Leap Day busy one at Tallinn Vital Statistics Office

Tallinn Vital Statistics Office on Pärnu mnt.
Tallinn Vital Statistics Office on Pärnu mnt. Source: Priit Mürk/ERR

February 29, or Leap Day, only comes around once every four years, and while some people want to time their special days to coincide with the unique date, others avoid it like the plague. Sunday's edition of ETV news broadcast "Aktuaalne kaamera" looked into how Saturday's extra calendar day went at the maternity hospital as well as the Vital Statistics Office in Tallinn.

Leap Year comes once every four years, and connected to it are several folk beliefs. For those getting married, it's a suitable day to register their marriage. For those born on the 29th, however, their exact birthday can only be celebrated every four years.

"Three specialists told me that I would give birth on February 29," new mother Tatjana Semtšenkova said. "This was very unusual news. I myself believed that I'd give birth on March 1. But it ultimately happened that I was induced and gave birth sooner."

Going forward, the family can celebrate the child's birthday together with relatives on February 28 and together with other children on March 1, she added.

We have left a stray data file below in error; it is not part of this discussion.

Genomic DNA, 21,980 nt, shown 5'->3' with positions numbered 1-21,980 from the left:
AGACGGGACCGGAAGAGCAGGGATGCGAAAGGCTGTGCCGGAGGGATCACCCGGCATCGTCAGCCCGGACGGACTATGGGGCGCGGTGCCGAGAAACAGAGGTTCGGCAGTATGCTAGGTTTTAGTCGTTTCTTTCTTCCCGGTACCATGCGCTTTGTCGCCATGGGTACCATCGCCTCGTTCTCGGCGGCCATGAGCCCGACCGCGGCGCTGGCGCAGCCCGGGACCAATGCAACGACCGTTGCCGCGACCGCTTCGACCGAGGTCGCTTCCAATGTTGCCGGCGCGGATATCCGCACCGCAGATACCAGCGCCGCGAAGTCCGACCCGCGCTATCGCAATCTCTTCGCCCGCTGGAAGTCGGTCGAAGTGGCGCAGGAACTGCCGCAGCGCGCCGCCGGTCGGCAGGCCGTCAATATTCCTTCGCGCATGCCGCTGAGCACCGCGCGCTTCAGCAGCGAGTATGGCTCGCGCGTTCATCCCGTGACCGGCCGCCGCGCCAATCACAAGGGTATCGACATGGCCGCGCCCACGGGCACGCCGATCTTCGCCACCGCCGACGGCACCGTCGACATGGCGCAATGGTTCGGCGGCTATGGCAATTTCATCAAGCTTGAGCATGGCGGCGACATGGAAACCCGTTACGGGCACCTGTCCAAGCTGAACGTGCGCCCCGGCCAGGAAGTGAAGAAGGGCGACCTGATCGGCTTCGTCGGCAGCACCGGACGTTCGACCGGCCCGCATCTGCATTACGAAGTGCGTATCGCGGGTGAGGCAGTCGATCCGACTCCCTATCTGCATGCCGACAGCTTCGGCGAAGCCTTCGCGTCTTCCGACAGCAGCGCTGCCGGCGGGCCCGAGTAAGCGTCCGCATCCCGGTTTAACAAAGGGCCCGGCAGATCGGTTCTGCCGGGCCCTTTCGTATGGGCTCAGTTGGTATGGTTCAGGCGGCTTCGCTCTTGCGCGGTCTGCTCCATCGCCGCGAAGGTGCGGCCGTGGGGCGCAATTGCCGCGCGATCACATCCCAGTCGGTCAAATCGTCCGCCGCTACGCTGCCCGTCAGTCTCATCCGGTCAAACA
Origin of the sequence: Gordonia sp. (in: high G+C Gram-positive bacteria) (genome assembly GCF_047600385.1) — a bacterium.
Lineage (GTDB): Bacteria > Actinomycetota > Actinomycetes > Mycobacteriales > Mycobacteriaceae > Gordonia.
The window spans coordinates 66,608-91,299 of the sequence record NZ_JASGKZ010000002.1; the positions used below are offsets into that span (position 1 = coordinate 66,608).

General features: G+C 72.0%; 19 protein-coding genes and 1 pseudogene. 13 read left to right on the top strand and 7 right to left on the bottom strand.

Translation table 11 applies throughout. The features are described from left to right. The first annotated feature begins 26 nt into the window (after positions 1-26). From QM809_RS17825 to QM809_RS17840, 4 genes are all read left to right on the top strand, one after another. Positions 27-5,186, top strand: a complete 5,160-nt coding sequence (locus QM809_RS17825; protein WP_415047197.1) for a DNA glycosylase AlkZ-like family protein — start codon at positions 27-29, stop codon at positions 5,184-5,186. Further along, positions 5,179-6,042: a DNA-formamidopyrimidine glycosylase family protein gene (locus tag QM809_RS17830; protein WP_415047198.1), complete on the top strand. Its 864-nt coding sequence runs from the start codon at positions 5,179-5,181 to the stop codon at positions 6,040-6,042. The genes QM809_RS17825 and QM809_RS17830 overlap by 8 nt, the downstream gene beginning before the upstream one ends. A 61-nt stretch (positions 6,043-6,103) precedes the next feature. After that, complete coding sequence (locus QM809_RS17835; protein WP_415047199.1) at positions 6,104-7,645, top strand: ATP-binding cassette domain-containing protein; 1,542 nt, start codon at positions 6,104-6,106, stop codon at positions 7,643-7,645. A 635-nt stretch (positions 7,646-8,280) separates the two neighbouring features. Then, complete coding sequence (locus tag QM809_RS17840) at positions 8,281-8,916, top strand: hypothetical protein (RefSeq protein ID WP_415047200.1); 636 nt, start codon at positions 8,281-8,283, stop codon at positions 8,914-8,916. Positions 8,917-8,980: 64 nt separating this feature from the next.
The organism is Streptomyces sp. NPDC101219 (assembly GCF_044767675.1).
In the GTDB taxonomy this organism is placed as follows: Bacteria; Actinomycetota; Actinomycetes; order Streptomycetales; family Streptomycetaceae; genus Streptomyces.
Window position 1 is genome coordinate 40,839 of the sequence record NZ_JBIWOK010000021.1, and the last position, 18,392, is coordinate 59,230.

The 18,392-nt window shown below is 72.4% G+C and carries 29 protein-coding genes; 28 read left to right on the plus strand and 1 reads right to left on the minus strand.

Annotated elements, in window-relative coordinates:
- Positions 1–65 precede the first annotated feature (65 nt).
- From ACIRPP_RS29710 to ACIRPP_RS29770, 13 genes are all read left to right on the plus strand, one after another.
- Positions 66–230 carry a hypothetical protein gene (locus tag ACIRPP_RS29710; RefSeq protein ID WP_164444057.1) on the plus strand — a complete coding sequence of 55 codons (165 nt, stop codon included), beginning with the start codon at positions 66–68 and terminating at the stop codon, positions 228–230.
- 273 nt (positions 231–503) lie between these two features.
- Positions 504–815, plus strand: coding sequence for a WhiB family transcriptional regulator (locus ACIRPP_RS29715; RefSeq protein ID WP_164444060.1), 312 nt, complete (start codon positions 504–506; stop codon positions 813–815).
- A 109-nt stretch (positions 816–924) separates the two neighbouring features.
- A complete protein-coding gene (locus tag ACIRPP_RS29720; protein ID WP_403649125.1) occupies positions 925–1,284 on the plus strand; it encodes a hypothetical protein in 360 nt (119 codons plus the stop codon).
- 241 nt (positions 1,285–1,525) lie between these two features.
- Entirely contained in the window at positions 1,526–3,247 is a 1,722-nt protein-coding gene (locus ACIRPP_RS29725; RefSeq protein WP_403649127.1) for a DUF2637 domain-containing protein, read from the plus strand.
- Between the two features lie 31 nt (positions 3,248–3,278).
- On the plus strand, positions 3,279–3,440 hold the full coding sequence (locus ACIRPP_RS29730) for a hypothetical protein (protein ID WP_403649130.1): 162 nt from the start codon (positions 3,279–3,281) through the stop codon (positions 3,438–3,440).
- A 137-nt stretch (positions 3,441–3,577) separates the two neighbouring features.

A total of ten babies were born at East Tallinn Central Hospital (ITK) on Leap Day this year: seven boys and three girls.

Leap Day is a popular date at Tallinn's Vital Statistics Office as well.

"February 29 is a busy day this year," Vital Statistics Department director Karin Kask said on Saturday. "More young couples are registering their marriages today than on some other date. As it falls on a Saturday this year, 14 marriages are being registered at the Tallinn Vital Statistics Office today."

According to Laura Reinurm, it was a conscious decision to get married on February 29. "It's such a special date that doesn't come each year; that's why we chose February 29," she said.

Husband Renno Reinurm added that the couple plans on celebrating their wedding anniversary every four years. They haven't decided yet what, if anything, they would do next year.

Leap Day is considered a women's holiday, with the tradition dating back to Ireland, where Sts. Brigid and Patrick agreed during the 5th century that women themselves could court men on February 29.

"Laura had hinted that she would not be the one to propose; I had to take on the difficult duty myself," the groom said.


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Editor: Aili Vahtla

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